I love King’s book On Writing, and recommend that you read it. I wouldn’t say every writer has to write like him, his advice can be genre specific and even he says you need to work on your own style. But he does give some good advice for writers that cross genres, and after reading a dozen books full of clichés lately creative writers clearly need to read his book. Here are some top tips for your writer’s “toolbox”.
Omit needless words
The number one rule. Write as you will, then in the editing stage go back and cut out the words that get in the way of the story you are telling. Editing people’s work I sometimes find they have stated something twice where one strong verb would do. So this is the point to choose your words wisely. Your word choice defines you as a writer.
Get a firm grasp of the basics. If you don’t understand a rule there are ways of writing and avoiding them for example, I recently read The Uncommon Life of Alfred Warner in Six Days (Juliet Conlin) and there was not one colon or semicolon in the whole thing! At the same time, remember in fiction it is occasionally okay to write in broken sentences if it suits what you are trying to get across. Add a verb to a noun and you have a complete sentence. Even if it’s only to say: trees wept.
Avoid the passive
The meeting will be held at 7 o’clock or the meeting’s at seven.
The second is more solid. Of course there are times when you want a person’s action to be passive or to speak in a convoluted way to annoy other characters. So I’d say write however you write, make it active, then go back and consider what might need to be passive.
Be careful with adverbs (the -ly words)
It’s best to avoid the with dialogue tags. For instance, he said meniceingly. Can be shown better through speech: “Don’t you dare or I’ll pound you into the ground,” he said.
Enliven the reader’s senses. This is ‘not just a question of how to, you see; it’s also a question of how much to’ and ‘in a way that will cause your reader to prickle with recognition’ (King, pp.136-137). The next tip is crucial to decide what you prefer in terms of description balanced with dialogue.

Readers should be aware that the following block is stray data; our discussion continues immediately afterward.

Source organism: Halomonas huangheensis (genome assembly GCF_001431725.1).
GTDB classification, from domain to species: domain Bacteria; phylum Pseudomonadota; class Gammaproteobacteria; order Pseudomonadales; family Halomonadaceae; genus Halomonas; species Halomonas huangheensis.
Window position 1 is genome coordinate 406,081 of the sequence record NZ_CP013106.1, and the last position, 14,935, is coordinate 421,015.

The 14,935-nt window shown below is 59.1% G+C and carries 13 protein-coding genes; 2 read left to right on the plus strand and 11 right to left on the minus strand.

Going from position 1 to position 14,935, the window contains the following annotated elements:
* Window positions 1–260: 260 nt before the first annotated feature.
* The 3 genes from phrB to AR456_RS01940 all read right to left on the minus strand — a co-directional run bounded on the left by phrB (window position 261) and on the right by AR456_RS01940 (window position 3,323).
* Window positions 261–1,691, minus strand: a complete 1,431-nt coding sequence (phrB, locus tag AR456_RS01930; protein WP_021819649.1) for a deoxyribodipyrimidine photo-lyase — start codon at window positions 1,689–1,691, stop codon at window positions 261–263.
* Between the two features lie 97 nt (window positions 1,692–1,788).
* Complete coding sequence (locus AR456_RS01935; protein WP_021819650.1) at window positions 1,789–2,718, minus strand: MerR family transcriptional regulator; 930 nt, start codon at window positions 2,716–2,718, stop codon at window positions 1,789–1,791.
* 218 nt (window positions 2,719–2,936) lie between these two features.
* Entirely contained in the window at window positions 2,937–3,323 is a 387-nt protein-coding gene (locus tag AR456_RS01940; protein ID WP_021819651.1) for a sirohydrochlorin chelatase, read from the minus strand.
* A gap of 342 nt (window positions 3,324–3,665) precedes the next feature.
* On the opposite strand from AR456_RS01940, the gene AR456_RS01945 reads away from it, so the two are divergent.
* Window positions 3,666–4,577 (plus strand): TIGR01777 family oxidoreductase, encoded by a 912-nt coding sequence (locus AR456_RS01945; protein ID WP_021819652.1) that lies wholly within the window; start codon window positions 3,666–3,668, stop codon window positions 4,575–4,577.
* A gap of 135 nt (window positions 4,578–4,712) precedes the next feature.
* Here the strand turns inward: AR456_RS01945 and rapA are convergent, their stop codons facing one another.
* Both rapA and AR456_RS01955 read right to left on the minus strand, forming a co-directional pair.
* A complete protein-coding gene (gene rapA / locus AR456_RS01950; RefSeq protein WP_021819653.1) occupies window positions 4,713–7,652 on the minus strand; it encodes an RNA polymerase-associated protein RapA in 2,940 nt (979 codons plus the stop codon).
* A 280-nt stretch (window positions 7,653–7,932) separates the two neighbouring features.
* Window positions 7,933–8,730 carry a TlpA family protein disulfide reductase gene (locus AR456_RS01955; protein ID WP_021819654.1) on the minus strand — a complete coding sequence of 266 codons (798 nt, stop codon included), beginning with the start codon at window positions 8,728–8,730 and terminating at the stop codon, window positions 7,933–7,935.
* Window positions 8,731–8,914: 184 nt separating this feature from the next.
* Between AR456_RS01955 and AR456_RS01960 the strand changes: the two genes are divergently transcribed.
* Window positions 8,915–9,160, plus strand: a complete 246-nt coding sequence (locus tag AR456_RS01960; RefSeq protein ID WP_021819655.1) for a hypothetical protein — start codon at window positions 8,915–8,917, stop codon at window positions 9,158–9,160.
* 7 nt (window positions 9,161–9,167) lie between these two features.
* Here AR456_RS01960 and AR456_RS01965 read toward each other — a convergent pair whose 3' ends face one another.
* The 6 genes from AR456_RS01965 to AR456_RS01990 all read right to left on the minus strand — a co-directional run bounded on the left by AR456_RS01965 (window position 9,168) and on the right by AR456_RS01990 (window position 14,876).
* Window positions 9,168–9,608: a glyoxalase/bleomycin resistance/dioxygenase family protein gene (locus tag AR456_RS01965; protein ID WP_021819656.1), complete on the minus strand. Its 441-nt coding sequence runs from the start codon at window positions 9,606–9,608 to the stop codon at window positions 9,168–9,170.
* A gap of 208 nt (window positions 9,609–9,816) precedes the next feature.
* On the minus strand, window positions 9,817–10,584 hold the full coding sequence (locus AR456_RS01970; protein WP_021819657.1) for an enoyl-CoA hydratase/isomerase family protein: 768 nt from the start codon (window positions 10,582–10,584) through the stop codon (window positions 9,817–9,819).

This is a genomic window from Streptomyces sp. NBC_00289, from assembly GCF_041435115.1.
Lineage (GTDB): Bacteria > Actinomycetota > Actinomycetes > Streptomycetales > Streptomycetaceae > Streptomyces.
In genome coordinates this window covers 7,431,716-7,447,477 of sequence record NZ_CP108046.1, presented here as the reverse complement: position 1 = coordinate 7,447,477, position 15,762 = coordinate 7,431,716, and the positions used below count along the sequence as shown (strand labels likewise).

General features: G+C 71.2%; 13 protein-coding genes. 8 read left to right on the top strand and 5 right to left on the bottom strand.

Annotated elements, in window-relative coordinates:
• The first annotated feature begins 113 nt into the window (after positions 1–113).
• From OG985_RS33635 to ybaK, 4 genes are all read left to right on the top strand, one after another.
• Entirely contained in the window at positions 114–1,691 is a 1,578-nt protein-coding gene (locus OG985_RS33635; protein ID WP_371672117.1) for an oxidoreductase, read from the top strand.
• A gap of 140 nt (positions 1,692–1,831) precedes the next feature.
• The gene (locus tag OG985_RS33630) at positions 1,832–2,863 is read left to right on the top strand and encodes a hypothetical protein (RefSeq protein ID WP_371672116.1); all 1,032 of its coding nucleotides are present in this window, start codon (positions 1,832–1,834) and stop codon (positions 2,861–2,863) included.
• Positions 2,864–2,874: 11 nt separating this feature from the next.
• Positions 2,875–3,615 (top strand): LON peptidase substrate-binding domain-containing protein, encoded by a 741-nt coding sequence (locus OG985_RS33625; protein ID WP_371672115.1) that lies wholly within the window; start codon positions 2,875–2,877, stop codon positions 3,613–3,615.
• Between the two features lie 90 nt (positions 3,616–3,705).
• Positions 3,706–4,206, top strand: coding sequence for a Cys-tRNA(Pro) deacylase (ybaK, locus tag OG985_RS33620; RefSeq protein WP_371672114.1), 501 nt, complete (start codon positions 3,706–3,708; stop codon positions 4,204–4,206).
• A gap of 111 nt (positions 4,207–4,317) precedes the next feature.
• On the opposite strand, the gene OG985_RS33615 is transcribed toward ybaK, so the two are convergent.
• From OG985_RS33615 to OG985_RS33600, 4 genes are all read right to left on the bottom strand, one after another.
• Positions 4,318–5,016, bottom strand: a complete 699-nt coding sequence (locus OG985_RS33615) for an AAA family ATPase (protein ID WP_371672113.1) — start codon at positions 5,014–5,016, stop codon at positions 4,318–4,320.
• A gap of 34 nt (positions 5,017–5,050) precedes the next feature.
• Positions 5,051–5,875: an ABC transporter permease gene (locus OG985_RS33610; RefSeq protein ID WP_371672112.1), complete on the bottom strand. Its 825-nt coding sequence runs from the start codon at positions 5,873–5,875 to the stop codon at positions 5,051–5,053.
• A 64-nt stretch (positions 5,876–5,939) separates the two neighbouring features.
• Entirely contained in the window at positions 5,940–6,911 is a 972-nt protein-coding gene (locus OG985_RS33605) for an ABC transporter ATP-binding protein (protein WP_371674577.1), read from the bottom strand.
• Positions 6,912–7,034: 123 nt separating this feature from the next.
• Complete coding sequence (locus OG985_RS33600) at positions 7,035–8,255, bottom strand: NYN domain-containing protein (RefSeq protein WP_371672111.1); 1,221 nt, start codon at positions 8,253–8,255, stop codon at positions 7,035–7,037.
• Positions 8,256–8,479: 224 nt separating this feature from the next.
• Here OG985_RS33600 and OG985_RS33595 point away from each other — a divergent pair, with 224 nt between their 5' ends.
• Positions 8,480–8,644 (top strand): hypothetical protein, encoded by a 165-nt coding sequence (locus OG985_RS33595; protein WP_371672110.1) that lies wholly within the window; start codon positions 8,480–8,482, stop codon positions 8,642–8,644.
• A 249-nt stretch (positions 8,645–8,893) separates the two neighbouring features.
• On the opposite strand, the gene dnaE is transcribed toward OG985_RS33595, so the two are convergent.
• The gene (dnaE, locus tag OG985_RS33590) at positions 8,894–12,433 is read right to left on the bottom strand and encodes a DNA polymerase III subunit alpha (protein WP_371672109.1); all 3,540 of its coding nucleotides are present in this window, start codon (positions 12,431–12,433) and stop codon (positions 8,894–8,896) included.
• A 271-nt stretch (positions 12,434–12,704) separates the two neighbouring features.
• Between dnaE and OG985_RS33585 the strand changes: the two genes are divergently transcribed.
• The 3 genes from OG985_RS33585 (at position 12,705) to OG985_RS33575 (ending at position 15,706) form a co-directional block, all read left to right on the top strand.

What does description consist of? Largely, locale, texture, and character description which can be a mixture of straight and poetic description to avoid stilted prose. King’s style is to give a few very well chosen details and move on. As well as to avoid clichés.
Read, and then read some more.
King says, “One learns most clearly what not to do by reading bad prose” and the same for good fiction. You can learn a lot from reading and paying attention. He suggests turning off the TV and replacing that time with reading.
Here I’ve listed a few of Stephen King’s tips. TO know more check out what he says about vocabulary on page 86, and dialogue on page 142.
The Elements of Style, E. B. White
Words Fail me, Patricia T. O’Conner
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Who is Emma?
Emma is a proofreader with 18 years of writing experience with businesses, academics and creative writers. She obtained a Creative Writing MA (St Andrews University) and a PhD in Storytelling (Warwick University). Then set up her own proofreading business and became a published author of fiction as well as academic literature such as Young People, Learning & Storytelling (Palgrave Macmillan).